contemporary fiction

Pajama Girls and the Evolution of Romance Fiction

I hope you haven’t forgot about Pajama Girls, who are in limbo until the trade paper edition comes out early next year. Lynn, Southerner that she is, has kept an eye out and found an interesting review by Mary Beachum in Augusta Magazine. It’s one of those reviews that starts out a little wobbly — I’m not sure if I’m being panned or not — and then turns toward the positive. You may think I’m odd for saying this, but I almost prefer this kind of review to a no-holds-barred love-it review. There’s some of the reviewer’s personality here, and some real thought.

Funny (and quite accurate, in my opinion) is Ms Beachum’s take on the evolution of romance fiction:

Once upon a time, the pattern of a romantic novel was predictable. Man and woman meet, in some cute way. Despite setbacks, they develop feelings for each other. Then they overcome a major obstacle, declare their love, fall into each other’s arms and are swept away by passion. Well, that is just so 20th century. Today man and woman meet, in some cute way. They decide to indulge in some recreational sex, discover a few common interests and are dismayed to find that they are developing emotional entanglements. After a dance of “on again and off again,” they reluctantly admit that they are in love and walk hand-in-hand into the sunset.

book groups, phone calls, and other bits and pieces

A few weeks ago I did a conference call visit with a book group in Pennsylvania to discuss Pajama Girls. It was arranged by Wanda (who stops by here once in a while), who also hosted the group that evening. Everybody came in pajamas. Even Sue F., who is 71. We had a great discussion; they asked a lot of good questions and were very polite when I rambled off into subsidiary topics. All in all, a great cyber-meetng.

I have two more book group meetings this month, one cyber and one in person. Please keep this in mind — if you have a book group that is reading something of mine, I am happy to visit. Technology makes these things possible. My only requirement is that the group actually read someting of mine. Just drop me an email and we’ll get organized.

Via the glowingly radiant Robyn Bender, this link to a really interesting post about the similarities between writing and mothering..

Filed under ‘better late than never’ I am jumping on this meme I first saw at HelenKay Dimon’s weblog: ten signs a novel was written by me.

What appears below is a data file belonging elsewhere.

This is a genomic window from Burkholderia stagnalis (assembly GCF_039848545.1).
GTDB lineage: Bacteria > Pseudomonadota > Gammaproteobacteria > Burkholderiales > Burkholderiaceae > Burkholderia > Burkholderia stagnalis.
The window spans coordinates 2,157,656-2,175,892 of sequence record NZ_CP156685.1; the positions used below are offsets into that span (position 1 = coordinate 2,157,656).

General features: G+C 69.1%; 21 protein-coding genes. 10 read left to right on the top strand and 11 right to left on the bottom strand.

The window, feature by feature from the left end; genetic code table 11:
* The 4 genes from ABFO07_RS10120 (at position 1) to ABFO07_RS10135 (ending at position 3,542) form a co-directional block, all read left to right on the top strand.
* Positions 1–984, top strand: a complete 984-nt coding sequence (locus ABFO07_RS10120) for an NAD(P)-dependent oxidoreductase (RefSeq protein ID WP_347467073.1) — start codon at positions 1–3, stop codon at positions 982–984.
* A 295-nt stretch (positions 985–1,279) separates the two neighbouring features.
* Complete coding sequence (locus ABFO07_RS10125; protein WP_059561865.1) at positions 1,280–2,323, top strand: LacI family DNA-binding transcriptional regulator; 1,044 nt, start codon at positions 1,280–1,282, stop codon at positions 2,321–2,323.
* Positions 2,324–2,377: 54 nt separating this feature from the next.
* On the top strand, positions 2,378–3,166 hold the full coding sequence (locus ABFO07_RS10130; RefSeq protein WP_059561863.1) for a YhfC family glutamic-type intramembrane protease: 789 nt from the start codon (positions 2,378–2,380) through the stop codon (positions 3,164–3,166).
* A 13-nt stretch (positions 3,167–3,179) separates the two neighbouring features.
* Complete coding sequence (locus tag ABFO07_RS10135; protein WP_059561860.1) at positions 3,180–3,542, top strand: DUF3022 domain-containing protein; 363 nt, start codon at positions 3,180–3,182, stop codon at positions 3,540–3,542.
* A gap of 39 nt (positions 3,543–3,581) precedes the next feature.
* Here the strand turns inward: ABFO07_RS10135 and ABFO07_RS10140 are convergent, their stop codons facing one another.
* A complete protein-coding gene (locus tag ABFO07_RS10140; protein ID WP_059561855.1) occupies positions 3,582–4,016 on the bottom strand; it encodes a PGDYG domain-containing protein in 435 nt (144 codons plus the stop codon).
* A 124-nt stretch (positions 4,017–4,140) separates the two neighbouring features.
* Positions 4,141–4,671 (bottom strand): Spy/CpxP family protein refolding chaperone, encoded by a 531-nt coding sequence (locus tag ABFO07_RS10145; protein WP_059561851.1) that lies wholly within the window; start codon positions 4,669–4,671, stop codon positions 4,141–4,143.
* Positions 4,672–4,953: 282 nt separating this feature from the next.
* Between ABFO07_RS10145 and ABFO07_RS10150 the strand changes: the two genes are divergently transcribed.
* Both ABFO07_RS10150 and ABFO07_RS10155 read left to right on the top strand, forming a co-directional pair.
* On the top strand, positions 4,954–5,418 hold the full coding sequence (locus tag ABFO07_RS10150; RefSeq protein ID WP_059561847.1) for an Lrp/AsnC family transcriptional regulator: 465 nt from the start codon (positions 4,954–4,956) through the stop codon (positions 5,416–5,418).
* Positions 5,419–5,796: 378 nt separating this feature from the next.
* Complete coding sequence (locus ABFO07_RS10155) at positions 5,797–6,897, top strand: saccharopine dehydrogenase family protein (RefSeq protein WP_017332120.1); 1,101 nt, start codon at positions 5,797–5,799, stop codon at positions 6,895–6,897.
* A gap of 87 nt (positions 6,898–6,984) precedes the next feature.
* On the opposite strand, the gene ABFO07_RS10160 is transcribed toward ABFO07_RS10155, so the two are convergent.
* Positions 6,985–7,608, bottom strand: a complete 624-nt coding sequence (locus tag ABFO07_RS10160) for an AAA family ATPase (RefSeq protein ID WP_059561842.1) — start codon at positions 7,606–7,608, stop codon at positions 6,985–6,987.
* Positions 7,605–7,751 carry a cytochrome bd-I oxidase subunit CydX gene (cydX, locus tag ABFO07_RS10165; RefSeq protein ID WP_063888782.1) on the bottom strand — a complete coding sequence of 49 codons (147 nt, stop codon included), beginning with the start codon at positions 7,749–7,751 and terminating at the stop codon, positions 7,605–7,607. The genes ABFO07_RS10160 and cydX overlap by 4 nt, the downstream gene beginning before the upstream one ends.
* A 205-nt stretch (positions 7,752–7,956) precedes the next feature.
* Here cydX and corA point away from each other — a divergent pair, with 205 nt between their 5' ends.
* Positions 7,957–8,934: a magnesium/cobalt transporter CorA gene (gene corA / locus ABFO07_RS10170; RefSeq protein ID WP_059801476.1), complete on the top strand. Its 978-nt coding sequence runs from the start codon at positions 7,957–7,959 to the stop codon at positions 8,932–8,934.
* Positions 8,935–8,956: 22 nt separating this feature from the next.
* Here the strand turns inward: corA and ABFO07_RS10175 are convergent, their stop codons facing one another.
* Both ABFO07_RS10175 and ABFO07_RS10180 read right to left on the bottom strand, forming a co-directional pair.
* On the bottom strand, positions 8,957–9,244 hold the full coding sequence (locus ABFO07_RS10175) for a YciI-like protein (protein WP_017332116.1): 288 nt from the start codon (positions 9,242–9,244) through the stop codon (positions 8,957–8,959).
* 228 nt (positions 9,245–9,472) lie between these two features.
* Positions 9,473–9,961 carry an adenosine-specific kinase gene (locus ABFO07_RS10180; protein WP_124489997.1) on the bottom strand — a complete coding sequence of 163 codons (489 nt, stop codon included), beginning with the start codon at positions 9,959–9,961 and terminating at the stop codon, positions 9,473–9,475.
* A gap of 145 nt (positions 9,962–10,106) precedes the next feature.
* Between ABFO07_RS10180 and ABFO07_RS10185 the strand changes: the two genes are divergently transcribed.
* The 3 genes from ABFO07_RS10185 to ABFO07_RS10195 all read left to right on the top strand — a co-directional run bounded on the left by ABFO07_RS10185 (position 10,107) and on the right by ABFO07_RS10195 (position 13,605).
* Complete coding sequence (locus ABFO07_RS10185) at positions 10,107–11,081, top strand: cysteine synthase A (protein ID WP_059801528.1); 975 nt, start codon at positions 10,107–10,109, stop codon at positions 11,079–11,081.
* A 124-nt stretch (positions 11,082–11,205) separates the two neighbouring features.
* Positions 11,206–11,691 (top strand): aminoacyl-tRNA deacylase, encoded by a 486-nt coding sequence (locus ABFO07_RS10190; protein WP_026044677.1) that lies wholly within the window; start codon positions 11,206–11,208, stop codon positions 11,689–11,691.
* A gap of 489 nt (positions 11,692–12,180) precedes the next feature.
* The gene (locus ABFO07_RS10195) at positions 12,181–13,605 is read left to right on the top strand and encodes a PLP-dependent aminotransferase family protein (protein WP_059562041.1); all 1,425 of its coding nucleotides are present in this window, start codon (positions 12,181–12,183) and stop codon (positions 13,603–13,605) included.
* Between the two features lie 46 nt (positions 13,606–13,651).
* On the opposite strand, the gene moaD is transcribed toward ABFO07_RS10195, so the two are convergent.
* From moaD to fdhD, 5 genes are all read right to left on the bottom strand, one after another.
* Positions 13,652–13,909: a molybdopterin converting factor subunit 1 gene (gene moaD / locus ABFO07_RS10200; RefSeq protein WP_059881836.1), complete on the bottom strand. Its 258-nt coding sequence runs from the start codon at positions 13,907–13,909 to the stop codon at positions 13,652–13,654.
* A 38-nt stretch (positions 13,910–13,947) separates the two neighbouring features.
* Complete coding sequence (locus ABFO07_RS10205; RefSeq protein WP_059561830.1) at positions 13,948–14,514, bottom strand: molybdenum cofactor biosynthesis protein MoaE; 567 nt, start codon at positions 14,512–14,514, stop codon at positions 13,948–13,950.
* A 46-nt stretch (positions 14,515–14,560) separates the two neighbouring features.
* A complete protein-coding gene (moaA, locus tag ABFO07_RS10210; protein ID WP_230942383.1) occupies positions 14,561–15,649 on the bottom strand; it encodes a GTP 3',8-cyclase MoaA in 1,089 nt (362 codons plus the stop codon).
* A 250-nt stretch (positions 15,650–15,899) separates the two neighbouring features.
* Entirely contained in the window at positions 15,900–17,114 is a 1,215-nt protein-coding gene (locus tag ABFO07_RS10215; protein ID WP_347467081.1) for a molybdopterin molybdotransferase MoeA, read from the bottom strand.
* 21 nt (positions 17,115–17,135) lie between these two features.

10. There are letters, phone messages, newspaper advertisements and/ or other odd ways of passing along information to readers.

9. Nary a werewolf in sight; nor will you find vampires, elves, fairies, talking animals, or magical to-doing of any kind.

8. Ghosts (human or canine), the green man, and other slightly less than normal beings wander in and out again without much fanfare.

7. The biggest stumbling block for any romantic relationship is going to have something to do with trust and the resolution of troubled family relationships. I don’t do secret babies, but I usually have a difficult mother tucked into one corner or another.

6. I will never, ever tell you how big the main female character’s breasts are.

5. I will never, ever tell you how bit the main male character’s — well, you get the idea.

4. If I open the bedroom door while characters are having sex, the guy is always going to be talking. A lot.

3. The characters I like the best have dogs.

….

I am going to leave two spaces open in case you would like to make a suggestion. Every writer has fixations, and most writers know some (but not all) of them. So, go ahead, enlighten me.

babble

If you’ve read Pajama Girls, you may remember than Julia has a weakness for an online word game called Babble. The people who run Babble (and other games) certainly noticed. Have a look at the top of the page.

I was as thrilled to see my name up there as they were to see Julia playing babble.

Right now I am in Charleston, South Carolina. The weather is beautiful, and I had a good night’s sleep. I have a choice: I can work for a couple hours or I can go walk around town until it’s time for this luncheon gig.

I wonder what I’ll do.